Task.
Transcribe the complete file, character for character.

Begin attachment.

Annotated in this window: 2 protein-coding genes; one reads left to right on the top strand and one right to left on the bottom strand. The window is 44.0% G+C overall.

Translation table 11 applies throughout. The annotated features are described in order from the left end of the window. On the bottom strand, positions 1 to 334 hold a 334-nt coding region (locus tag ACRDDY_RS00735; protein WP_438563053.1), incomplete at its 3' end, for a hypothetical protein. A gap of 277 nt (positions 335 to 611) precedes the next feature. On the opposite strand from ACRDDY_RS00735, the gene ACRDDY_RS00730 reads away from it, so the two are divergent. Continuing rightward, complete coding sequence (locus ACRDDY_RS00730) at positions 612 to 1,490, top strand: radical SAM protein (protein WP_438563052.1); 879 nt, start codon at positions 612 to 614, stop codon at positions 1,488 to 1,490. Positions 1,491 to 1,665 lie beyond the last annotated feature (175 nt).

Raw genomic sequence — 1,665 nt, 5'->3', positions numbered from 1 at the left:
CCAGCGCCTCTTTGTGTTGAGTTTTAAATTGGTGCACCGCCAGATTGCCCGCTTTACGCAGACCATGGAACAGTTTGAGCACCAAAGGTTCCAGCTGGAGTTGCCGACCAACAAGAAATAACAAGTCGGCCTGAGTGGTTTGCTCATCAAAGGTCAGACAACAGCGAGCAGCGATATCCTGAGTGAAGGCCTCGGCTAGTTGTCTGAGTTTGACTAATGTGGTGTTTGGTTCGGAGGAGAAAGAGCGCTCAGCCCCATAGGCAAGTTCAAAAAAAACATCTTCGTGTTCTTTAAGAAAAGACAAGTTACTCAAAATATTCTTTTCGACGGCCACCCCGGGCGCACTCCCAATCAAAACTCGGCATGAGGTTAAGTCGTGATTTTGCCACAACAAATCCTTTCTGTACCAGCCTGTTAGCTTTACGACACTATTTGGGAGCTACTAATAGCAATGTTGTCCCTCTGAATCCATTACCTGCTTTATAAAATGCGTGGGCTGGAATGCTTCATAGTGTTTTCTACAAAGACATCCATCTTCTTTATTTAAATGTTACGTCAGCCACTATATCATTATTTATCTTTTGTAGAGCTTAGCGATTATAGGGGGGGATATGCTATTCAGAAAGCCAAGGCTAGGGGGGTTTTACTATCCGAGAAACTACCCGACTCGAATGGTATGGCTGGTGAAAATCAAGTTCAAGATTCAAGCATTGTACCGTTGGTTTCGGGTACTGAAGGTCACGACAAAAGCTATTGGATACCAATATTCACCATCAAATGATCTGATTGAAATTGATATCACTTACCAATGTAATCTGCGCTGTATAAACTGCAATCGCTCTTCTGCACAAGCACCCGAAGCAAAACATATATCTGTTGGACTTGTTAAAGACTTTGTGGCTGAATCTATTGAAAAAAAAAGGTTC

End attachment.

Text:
Annotated in this window: 2 protein-coding genes; one reads left to right on the top strand and one right to left on the bottom strand. The window is 44.0% G+C overall.

Translation table 11 applies throughout. The annotated features are described in order from the left end of the window. On the bottom strand, positions 1 to 334 hold a 334-nt coding region (locus tag ACRDDY_RS00735; protein WP_438563053.1), incomplete at its 3' end, for a hypothetical protein. A gap of 277 nt (positions 335 to 611) precedes the next feature. On the opposite strand from ACRDDY_RS00735, the gene ACRDDY_RS00730 reads away from it, so the two are divergent. Continuing rightward, complete coding sequence (locus ACRDDY_RS00730) at positions 612 to 1,490, top strand: radical SAM protein (protein WP_438563052.1); 879 nt, start codon at positions 612 to 614, stop codon at positions 1,488 to 1,490. Positions 1,491 to 1,665 lie beyond the last annotated feature (175 nt).

Raw genomic sequence — 1,665 nt, 5'->3', positions numbered from 1 at the left:
CCAGCGCCTCTTTGTGTTGAGTTTTAAATTGGTGCACCGCCAGATTGCCCGCTTTACGCAGACCATGGAACAGTTTGAGCACCAAAGGTTCCAGCTGGAGTTGCCGACCAACAAGAAATAACAAGTCGGCCTGAGTGGTTTGCTCATCAAAGGTCAGACAACAGCGAGCAGCGATATCCTGAGTGAAGGCCTCGGCTAGTTGTCTGAGTTTGACTAATGTGGTGTTTGGTTCGGAGGAGAAAGAGCGCTCAGCCCCATAGGCAAGTTCAAAAAAAACATCTTCGTGTTCTTTAAGAAAAGACAAGTTACTCAAAATATTCTTTTCGACGGCCACCCCGGGCGCACTCCCAATCAAAACTCGGCATGAGGTTAAGTCGTGATTTTGCCACAACAAATCCTTTCTGTACCAGCCTGTTAGCTTTACGACACTATTTGGGAGCTACTAATAGCAATGTTGTCCCTCTGAATCCATTACCTGCTTTATAAAATGCGTGGGCTGGAATGCTTCATAGTGTTTTCTACAAAGACATCCATCTTCTTTATTTAAATGTTACGTCAGCCACTATATCATTATTTATCTTTTGTAGAGCTTAGCGATTATAGGGGGGGATATGCTATTCAGAAAGCCAAGGCTAGGGGGGTTTTACTATCCGAGAAACTACCCGACTCGAATGGTATGGCTGGTGAAAATCAAGTTCAAGATTCAAGCATTGTACCGTTGGTTTCGGGTACTGAAGGTCACGACAAAAGCTATTGGATACCAATATTCACCATCAAATGATCTGATTGAAATTGATATCACTTACCAATGTAATCTGCGCTGTATAAACTGCAATCGCTCTTCTGCACAAGCACCCGAAGCAAAACATATATCTGTTGGACTTGTTAAAGACTTTGTGGCTGAATCTATTGAAAAAAAAAGGTTC